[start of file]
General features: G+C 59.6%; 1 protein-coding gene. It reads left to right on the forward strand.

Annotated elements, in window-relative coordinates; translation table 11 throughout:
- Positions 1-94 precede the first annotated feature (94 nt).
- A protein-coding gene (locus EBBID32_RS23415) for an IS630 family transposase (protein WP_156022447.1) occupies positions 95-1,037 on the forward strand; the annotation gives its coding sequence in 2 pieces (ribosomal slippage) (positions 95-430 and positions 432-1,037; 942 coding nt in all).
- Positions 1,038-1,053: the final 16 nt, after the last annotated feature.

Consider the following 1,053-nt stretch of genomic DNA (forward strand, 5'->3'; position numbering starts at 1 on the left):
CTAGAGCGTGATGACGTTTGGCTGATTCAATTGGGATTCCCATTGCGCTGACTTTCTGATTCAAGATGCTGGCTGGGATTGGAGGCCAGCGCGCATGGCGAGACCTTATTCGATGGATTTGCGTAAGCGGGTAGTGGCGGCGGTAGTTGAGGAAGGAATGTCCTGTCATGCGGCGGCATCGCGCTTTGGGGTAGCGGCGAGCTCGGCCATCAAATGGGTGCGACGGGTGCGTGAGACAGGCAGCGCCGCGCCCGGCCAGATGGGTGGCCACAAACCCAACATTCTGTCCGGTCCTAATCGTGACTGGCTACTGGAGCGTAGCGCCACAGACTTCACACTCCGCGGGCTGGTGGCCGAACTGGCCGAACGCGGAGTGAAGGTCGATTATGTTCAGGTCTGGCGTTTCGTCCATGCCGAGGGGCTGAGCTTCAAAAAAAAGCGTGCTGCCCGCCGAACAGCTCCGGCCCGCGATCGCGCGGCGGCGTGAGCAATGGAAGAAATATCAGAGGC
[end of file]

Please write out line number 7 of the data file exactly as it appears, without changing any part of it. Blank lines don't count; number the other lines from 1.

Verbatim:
CTAGAGCGTGATGACGTTTGGCTGATTCAATTGGGATTCCCATTGCGCTGACTTTCTGATTCAAGATGCTGGCTGGGATTGGAGGCCAGCGCGCATGGCGAGACCTTATTCGATGGATTTGCGTAAGCGGGTAGTGGCGGCGGTAGTTGAGGAAGGAATGTCCTGTCATGCGGCGGCATCGCGCTTTGGGGTAGCGGCGAGCTCGGCCATCAAATGGGTGCGACGGGTGCGTGAGACAGGCAGCGCCGCGCCCGGCCAGATGGGTGGCCACAAACCCAACATTCTGTCCGGTCCTAATCGTGACTGGCTACTGGAGCGTAGCGCCACAGACTTCACACTCCGCGGGCTGGTGGCCGAACTGGCCGAACGCGGAGTGAAGGTCGATTATGTTCAGGTCTGGCGTTTCGTCCATGCCGAGGGGCTGAGCTTCAAAAAAAAGCGTGCTGCCCGCCGAACAGCTCCGGCCCGCGATCGCGCGGCGGCGTGAGCAATGGAAGAAATATCAGAGGC